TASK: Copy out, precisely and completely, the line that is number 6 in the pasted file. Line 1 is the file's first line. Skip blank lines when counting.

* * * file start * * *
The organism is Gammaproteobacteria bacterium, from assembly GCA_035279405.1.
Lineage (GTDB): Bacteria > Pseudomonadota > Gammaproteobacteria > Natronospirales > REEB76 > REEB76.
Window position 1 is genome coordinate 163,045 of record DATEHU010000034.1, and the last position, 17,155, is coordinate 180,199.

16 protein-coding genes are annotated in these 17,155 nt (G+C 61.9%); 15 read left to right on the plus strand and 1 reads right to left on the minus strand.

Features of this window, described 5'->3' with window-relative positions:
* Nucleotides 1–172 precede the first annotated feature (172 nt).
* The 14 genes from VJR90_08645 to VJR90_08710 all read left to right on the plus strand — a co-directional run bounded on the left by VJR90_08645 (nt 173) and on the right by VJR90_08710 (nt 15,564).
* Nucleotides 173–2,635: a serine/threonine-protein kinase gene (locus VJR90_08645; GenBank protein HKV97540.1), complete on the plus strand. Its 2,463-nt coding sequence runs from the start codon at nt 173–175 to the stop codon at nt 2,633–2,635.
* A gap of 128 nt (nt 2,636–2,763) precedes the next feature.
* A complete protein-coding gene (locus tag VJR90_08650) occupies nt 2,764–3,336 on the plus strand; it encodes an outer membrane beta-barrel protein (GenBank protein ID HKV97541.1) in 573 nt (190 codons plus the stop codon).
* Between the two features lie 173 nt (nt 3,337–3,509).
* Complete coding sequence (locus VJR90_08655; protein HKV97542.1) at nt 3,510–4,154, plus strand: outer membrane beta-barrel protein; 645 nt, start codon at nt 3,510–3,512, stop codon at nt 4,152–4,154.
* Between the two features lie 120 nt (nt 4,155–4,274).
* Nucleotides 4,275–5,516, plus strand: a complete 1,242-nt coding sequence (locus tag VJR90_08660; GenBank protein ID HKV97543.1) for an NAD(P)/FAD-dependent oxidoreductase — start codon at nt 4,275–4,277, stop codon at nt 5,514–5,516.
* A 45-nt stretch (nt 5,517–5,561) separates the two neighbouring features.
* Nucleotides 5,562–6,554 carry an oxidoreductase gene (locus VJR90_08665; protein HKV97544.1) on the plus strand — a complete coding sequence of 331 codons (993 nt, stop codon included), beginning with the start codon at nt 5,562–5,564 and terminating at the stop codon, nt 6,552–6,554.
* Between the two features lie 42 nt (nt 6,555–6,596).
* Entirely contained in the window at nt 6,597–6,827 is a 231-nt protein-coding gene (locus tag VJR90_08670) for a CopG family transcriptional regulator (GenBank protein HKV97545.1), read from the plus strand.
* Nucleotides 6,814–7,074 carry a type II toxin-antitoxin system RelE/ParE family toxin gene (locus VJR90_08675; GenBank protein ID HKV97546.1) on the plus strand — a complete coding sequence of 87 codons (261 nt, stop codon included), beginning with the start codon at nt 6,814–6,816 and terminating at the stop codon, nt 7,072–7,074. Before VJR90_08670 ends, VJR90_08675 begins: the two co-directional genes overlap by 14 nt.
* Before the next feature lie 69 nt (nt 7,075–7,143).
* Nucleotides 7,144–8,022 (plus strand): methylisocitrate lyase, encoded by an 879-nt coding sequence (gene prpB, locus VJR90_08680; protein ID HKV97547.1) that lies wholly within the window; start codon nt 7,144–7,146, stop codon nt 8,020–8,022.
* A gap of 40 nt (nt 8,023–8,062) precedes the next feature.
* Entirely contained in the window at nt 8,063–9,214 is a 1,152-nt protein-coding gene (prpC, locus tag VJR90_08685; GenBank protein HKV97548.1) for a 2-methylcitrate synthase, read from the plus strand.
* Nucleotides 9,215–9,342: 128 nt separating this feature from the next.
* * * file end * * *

* Nucleotides 1–172 precede the first annotated feature (172 nt).